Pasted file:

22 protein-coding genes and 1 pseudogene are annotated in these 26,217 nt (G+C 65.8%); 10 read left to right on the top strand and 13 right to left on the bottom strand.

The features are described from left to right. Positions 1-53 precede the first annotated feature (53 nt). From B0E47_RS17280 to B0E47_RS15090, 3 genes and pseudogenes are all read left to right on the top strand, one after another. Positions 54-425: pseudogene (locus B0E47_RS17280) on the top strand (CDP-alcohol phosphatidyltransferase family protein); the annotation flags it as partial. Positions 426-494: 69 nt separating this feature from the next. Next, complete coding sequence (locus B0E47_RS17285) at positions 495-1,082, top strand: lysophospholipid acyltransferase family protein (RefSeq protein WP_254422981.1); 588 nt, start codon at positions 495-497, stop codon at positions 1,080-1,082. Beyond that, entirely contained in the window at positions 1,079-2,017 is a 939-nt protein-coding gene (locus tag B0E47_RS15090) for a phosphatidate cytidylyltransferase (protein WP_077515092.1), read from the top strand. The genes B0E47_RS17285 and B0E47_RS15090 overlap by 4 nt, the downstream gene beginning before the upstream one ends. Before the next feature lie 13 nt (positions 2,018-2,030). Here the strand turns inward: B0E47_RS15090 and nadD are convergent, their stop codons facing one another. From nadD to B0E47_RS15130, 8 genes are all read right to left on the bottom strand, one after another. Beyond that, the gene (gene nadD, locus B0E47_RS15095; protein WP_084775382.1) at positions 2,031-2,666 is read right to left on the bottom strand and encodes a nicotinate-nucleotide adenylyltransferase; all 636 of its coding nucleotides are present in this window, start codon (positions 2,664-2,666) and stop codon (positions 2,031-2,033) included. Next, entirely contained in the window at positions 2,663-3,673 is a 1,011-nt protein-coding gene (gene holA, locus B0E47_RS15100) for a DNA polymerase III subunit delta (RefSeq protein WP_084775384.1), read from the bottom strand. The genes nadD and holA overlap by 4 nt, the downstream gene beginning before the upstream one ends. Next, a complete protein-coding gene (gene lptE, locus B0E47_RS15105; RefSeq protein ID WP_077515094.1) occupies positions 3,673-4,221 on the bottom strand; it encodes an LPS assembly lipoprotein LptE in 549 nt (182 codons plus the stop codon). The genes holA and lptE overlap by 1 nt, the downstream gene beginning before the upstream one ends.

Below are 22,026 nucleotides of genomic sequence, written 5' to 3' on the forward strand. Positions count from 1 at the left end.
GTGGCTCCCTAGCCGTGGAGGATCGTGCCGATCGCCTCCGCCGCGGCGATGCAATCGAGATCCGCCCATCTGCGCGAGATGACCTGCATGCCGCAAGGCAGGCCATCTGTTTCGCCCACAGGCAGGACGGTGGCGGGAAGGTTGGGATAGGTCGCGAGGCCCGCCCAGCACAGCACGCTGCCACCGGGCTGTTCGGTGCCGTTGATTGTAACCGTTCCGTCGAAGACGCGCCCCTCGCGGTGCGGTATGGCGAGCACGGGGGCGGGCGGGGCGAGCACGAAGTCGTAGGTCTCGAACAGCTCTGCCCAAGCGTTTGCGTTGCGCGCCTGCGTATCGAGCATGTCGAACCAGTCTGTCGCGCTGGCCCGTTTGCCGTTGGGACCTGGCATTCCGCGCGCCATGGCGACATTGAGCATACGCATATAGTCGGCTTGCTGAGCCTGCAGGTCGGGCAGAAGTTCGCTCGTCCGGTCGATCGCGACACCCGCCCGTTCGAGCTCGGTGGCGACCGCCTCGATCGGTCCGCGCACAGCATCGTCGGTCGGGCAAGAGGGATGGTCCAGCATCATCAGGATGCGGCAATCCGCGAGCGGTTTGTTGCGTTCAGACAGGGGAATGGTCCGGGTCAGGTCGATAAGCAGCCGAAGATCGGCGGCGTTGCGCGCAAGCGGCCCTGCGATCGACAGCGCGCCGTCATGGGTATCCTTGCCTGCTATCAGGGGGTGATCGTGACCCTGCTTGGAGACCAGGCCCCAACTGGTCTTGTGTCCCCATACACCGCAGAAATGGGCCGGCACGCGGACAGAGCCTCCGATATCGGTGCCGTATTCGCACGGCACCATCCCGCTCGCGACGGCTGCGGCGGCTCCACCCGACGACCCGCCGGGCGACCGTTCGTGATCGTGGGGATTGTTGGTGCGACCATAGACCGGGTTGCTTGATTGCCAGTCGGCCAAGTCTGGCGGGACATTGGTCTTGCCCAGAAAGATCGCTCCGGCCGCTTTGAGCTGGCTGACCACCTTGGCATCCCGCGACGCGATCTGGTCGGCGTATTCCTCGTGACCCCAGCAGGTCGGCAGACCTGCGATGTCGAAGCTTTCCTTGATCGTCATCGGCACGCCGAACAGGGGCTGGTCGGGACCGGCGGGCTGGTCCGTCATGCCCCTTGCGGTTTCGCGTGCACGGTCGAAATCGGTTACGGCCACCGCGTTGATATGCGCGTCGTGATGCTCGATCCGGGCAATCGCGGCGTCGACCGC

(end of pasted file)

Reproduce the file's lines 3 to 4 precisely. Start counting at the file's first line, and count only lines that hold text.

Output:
Below are 22,026 nucleotides of genomic sequence, written 5' to 3' on the forward strand. Positions count from 1 at the left end.
GTGGCTCCCTAGCCGTGGAGGATCGTGCCGATCGCCTCCGCCGCGGCGATGCAATCGAGATCCGCCCATCTGCGCGAGATGACCTGCATGCCGCAAGGCAGGCCATCTGTTTCGCCCACAGGCAGGACGGTGGCGGGAAGGTTGGGATAGGTCGCGAGGCCCGCCCAGCACAGCACGCTGCCACCGGGCTGTTCGGTGCCGTTGATTGTAACCGTTCCGTCGAAGACGCGCCCCTCGCGGTGCGGTATGGCGAGCACGGGGGCGGGCGGGGCGAGCACGAAGTCGTAGGTCTCGAACAGCTCTGCCCAAGCGTTTGCGTTGCGCGCCTGCGTATCGAGCATGTCGAACCAGTCTGTCGCGCTGGCCCGTTTGCCGTTGGGACCTGGCATTCCGCGCGCCATGGCGACATTGAGCATACGCATATAGTCGGCTTGCTGAGCCTGCAGGTCGGGCAGAAGTTCGCTCGTCCGGTCGATCGCGACACCCGCCCGTTCGAGCTCGGTGGCGACCGCCTCGATCGGTCCGCGCACAGCATCGTCGGTCGGGCAAGAGGGATGGTCCAGCATCATCAGGATGCGGCAATCCGCGAGCGGTTTGTTGCGTTCAGACAGGGGAATGGTCCGGGTCAGGTCGATAAGCAGCCGAAGATCGGCGGCGTTGCGCGCAAGCGGCCCTGCGATCGACAGCGCGCCGTCATGGGTATCCTTGCCTGCTATCAGGGGGTGATCGTGACCCTGCTTGGAGACCAGGCCCCAACTGGTCTTGTGTCCCCATACACCGCAGAAATGGGCCGGCACGCGGACAGAGCCTCCGATATCGGTGCCGTATTCGCACGGCACCATCCCGCTCGCGACGGCTGCGGCGGCTCCACCCGACGACCCGCCGGGCGACCGTTCGTGATCGTGGGGATTGTTGGTGCGACCATAGACCGGGTTGCTTGATTGCCAGTCGGCCAAGTCTGGCGGGACATTGGTCTTGCCCAGAAAGATCGCTCCGGCCGCTTTGAGCTGGCTGACCACCTTGGCATCCCGCGACGCGATCTGGTCGGCGTATTCCTCGTGACCCCAGCAGGTCGGCAGACCTGCGATGTCGAAGCTTTCCTTGATCGTCATCGGCACGCCGAACAGGGGCTGGTCGGGACCGGCGGGCTGGTCCGTCATGCCCCTTGCGGTTTCGCGTGCACGGTCGAAATCGGTTACGGCCACCGCGTTGATATGCGCGTCGTGATGCTCGATCCGGGCAATCGCGGCGTCGACCGC